From strip club to health club
Eden Pole Dance Fitness Studio sets up in Durango

It’s all about the shoes. Students at the Eden Pole Dancing Studio don the requisite 6-inch platforms to learn the basics of pole-dancing technique. The once x-rated form of dance has now gone mainstream, with pole dancing fitness studios opening up across the country. Owner Eve Presler says her classes have already filled up and she will be adding more to keep up with the demand./Photo by David Halterman

by Jeff Mannix

urango now has a pole-dancing studio, but local men can forget about it. The Eden Pole Dance Fitness Studio is by, for and about women.

Once the sole domain of strip clubs in urban neighborhoods, pole dancing is arguably the fastest growing fitness exercise around the world, and Durango visionary Eve Presler has outfitted Eden Pole Dance Fitness Studio with six poles, mirrored walls, a slick floor and dozens of 6-inch platform heels. She is also filling classes as fast as she can

answer the phone.

“This is not stripper training,” Presler says strongly. “Pole dancing is aerobic as well as anaerobic exercise for women of every size and shape, women who want to get in shape or stay in shape and feel feminine and sexy in the process.”

The studio makes perfect sense­ in the evolution of the modern woman,­ as evidenced by a volunteer class of Snowdown Follies dancers assembled for this article. As the women learned a few beginning foundation moves, hips began to swing, shoulders curved suggestively, and there was a palpable air of sensual enjoyment in the room.

Presler is a certified pole dance instructor working through requirements for advanced qualifications that will follow as her students progress. Right now, she’s offering basic pole orientation, enough to take the beginner to levels of body movement only previously dreamed of.

“I’m teaching three foundation moves right now, some with nine to 14 layers,” Presler says enthusiastically. “The more proficient they get in foundation moves, the more successful they will be in learning variations, which we call ‘tricks.’ We have some fun, have some giggles, and everyone walks out of class sweaty, tired and happy about 4

their bodies.”

Pole dancing is currently the talk of the fitness industry. One of the movement’s leaders is actress Sheila Kelley who said she “discovered” her sensual power and a fit body while researching and preparing for a role in the film, “Dancing at the Blue Iguana.”

Participants in Eve Presler’s basic pole dancing class learn moves, or “tricks.” Using the resistance of the body, pole dancing  is said to work the core, upper body and legs while improving flexibility, balance and posture./Photo by David Halterman

Pole dancing is currently the talk of the fitness industry. One of the movement’s leaders is actress Sheila Kelley who said she “discovered” her sensual power and a fit body while researching and preparing for a role in the film, “Dancing at the Blue Iguana.”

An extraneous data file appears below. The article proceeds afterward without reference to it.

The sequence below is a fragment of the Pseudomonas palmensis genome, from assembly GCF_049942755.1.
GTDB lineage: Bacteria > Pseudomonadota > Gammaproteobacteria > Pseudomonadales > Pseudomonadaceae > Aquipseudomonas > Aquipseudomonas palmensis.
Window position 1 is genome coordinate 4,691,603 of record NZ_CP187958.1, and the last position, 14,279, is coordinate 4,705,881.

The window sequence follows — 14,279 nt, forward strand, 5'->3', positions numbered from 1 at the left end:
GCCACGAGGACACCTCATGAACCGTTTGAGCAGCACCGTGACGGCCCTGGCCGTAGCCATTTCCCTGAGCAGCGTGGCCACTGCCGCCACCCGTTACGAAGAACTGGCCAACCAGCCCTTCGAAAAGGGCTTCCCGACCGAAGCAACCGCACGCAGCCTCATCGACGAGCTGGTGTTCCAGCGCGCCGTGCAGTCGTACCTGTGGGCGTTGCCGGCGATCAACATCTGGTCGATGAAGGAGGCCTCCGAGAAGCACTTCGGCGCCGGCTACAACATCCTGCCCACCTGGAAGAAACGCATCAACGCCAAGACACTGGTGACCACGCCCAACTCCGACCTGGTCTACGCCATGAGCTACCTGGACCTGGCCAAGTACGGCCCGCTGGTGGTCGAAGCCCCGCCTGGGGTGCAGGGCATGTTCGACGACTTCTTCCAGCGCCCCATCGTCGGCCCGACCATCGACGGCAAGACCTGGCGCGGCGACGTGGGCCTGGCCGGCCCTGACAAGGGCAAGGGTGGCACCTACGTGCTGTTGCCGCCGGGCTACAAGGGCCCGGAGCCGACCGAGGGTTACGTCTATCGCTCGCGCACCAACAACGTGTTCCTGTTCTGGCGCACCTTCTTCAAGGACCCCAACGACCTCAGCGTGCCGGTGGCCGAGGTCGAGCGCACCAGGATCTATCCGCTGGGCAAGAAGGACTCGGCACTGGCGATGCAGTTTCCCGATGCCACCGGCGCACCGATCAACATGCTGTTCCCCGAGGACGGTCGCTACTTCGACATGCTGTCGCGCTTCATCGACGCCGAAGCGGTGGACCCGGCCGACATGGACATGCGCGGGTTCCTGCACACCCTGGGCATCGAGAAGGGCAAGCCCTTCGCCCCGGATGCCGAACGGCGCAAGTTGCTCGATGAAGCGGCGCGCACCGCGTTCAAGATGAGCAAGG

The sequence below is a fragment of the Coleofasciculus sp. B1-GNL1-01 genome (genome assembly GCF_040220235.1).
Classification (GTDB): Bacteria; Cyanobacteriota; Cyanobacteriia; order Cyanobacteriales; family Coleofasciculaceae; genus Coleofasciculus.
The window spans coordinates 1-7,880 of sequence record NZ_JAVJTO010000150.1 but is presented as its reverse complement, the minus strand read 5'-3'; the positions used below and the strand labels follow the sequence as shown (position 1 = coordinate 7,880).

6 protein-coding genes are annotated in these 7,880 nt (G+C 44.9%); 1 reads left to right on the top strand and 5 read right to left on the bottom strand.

Kelley says her life was changed forever through teaching the “S Factor” – her patented pole dance program named for the natural curve of the female body. “I watched other women experience similar dramatic changes in their lives simply by learning to move in this way,” she said. “Women don’t have to be afraid of their bodies or the way their bodies naturally want to move.”

Kelley has appeared and demonstrated pole dance exercise six times on Oprah as well as 48 Hours, The View, Dancing with the Stars, Primetime Live, The Tonight Show With Jay Leno, Late Night With Conan O’Brien and The O’Reilly Factor. Pole dancing devotees can be found in the ranks of Lindsay Lohan, Paris Hilton, Carmen Electra, Angelina Jolie, Kate Moss, Pamela Anderson and Demi Moore, and­ all of the actresses attribute their celebrity bodies to pole dancing.

“Pole dancing works the muscles of the arm, shoulder and torso, and strengthens the thighs, the buttocks and enhances stability, balance, flexibility and posture,” reports Presler. “Take away all the judgments about being pretty or sexy; this is for the average Jane, the mom, the office worker, and all the way up to the competitive athlete.”

Presler continues, “What I hope is for women to add a pole dancing workout one day a week to their regular exercise schedule. It will improve all other activities and develop a woman’s unique sense of body awareness and natural movement.”

Pole dancing uses the body itself as natural resistance, and the exercise can easily cause injury if the foundation moves aren’t firmly established before other tricks are added. Some of the advanced tricks on the pole have seductive names such as The Fireman’s Spin, The Flamingo, The Butterfly Trick, The Crouch Spin Move, The Inverted Snake Trick and the Headstand Trick. And pole dancing has been described as “a beautifully progressive form of exercise, with many moves that absolute beginners can master quickly, right up to demanding poses that challenge even experienced dancers.”

Like other exercise, pole dancing also decreases blood pressure and cholesterol, increases bone density, reduces risk of cardiovascular disease, releases the body’s endorphins to produce a natural high and can burn 250 calories in each 45-minute session.

As pole dancing is moving from the strip club to the health club, its appeal is epidemic. Studios can be found in every major city in the U.S., Great Britain, Ireland, Germany, Japan, South America, and it’s being practiced by an avant garde group even on the subways, signposts and lamp poles of New York City. In addition to Presler’s classes, she hosts bachelorette parties (while the bachelors are off getting drunk in a strip club), and sells portable poles and spike-heels for home use.

And if the craze continues at its wildfire speed, we may soon see pole dancing as one of Durango’s major paths to physical health. •



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